BIOL230W Exam 2 Material Exploration HW Review Weeks 3, 4, 5

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Jennelle Malcos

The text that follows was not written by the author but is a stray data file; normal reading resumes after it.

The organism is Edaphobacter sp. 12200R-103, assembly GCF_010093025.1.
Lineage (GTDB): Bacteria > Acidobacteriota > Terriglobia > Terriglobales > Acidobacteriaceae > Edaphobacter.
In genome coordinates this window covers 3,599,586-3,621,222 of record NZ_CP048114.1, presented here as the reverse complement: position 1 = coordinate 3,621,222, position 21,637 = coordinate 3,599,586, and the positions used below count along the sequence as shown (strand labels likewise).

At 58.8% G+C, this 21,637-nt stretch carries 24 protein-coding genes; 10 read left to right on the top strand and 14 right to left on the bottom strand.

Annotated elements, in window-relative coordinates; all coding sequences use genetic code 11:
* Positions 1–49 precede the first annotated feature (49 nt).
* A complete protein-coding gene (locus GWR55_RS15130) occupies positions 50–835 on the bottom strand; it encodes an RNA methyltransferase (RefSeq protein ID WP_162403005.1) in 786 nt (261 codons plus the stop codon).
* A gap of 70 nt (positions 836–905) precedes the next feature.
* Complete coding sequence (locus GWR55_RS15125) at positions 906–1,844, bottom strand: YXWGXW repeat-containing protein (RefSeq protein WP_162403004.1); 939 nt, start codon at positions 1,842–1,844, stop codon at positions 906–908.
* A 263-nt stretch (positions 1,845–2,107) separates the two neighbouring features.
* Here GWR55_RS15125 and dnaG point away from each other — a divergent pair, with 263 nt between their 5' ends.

BIOL230W Weeks 3, 4, & 5 Material Fall 2013 1 Week 3 Material: Genome Organization Key Concepts • Epigenetics studies changes in gene expression that occur without changes in the nucleotide sequence of DNA. • A gene is a region of DNA or RNA that codes for a specific protein or functional RNA chain. Alleles are different forms of a gene. • The genetic code defines how sequences of nucleotides specify for certain amino acids. • A group of 3 nucleotides that encodes an amino acid is referred to a codon. • DNA includes promoter and enhancer regions, while the mRNA contains a 5' cap, a coding sequence, and a poly(A) tail at the 3’ end. o Promoter regions signal where the transcription of a gene starts. They are usually located upstream (toward the 5' end of a DNA strand) before the genes they transcribe. o Both promoters and enhancers are regulatory regions of DNA where transcription factors bind. Promoters are usually adjacent to the genes they transcribe while enhancers can act from long distances. • An operon is a group of genes that code for proteins with similar functions and that are transcribed together in a unit. Operons are usually found in prokaryotes. • Gene expression is how information encoded by genes is used to produce biologically functional gene products. • The possible products of gene expression are RNA or protein. • Post-Transcriptional Modification involves three main mechanisms. 1. The 5’ end of the pre-mRNA is modified with the addition of 7-methylguanosine (m G). This 5’ capping protects the 5’ end of the primary RNA transcript from being degraded by ribonucleases. 2. At the 3’ end, around 250 adenine residues are added to form a poly(A) tail. This occurs if the polyadenylation signal 5'- AAUAAA-3', CA cleavage sequence, and GU-rich sequences are found. 3. Non-coding regions of RNA known as introns are removed by splicesomes while the remaining exons (coding regions) are joined together. Week 4 Material: Transcription and Translation Transcription – Key Concepts • A splicesome is a small nuclear ribonucleoprotein (snRNP) complex that modifies pre- mRNA by removing introns. • The nucleotide sequences GU and AG within an intron are especially important in post- transcriptional processing because they mark the beginning and end of the intron regions respectively. The GU sequence is located at the 5’ end of the intron while the AG sequence is located at the 3’ end. • A point mutation (i.e., a change in a single nucleotide) in pre-mRNA can lead to a major change in the transcript and final protein product by causing splicing to occur where it BIOL230W Weeks 3, 4, & 5 Material Fall 2013 2 normally isn’t supposed to. This change can cause a mature mRNA transcript to be produced that is missing part of an exon, thereby affecting the final protein product. Protein Translation – Key Concepts • One end of a tRNA contains the anticodon while the other contains an amino acid. • The function of aminoacyl-tRNA synthetase is to catalyze the reaction that covalently bonds the amino acid to the 3’ end of the tRNA, forming an aminoacyl-tRNA molecule. • The three major stages of translation are: initiation, elongation, and termination • The initiation factors recognize the 5’ cap of the mRNA to
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